An Analysis of Regional Income Variation among the Five Regions of Oklahoma


This paper investigates recent trends of per capita personal income in the state of Oklahoma to ascertain what if any long-run trends are exhibited. Standard theoretical analysis suggests that per capita incomes are expected to converge, especially across regions. However, recent research indicates that the national trend is one of the regional income divergences. The question posed by this paper is whether or not the per capita income in Oklahoma supports evidence of divergence. The data for 1969 to 2012 obtained from Department of Commerce, Bureau of Economic Analysis (BEA) are analyzed. These data are used to regionalize the state into five distinct county-based areas. Results suggest that Oklahoma exhibits a transitional pattern from convergence to divergence during the period of study. The three objectives of this study are: 1) a test of the growth pole cycle theory; 2) an extension of previous analysis of Oklahoma regional income variation; and 3) a preliminary test of the impact of the 2008 recession on regional income variation. After identification and analysis of the five substate regions, an overview of the growth pole cycle theory explaining the hypothesized pattern is provided, followed by an exposition of the analytical methodology. The analytical results are twofold, first, a baseline analysis regressing variation on per capita income and second, the inclusion of the unemployment rate.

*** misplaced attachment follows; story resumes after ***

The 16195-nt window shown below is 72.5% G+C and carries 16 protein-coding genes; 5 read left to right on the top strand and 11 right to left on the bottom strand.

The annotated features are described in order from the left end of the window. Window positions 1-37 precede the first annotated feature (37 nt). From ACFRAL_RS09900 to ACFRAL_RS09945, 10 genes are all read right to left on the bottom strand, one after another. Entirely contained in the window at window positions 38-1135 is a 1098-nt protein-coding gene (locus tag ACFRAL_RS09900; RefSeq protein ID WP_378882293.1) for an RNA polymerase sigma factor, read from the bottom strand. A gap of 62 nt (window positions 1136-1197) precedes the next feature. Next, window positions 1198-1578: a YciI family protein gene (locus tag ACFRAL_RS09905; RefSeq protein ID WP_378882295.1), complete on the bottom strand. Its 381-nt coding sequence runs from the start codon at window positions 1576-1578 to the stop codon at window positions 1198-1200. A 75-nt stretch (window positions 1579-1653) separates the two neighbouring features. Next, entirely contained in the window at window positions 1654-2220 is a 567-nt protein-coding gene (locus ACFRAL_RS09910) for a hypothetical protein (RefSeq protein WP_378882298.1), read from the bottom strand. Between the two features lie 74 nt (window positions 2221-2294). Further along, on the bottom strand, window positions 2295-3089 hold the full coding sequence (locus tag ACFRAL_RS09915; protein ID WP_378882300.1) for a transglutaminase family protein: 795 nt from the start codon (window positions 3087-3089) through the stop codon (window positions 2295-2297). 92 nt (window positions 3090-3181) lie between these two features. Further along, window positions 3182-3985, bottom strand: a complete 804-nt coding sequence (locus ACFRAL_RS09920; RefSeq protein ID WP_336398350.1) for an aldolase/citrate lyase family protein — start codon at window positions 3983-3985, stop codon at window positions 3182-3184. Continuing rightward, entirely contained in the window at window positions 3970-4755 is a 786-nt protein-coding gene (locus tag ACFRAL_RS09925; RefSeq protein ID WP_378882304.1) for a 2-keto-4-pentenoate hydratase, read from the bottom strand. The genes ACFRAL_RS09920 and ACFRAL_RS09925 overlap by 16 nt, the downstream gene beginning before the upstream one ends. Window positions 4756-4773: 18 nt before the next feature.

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Amos Jr., O. and Ireland, T. (2015) An Analysis of Regional Income Variation among the Five Regions of Oklahoma. Modern Economy, 6, 133-144. doi: 10.4236/me.2015.62011.

Conflicts of Interest

The authors declare no conflicts of interest.


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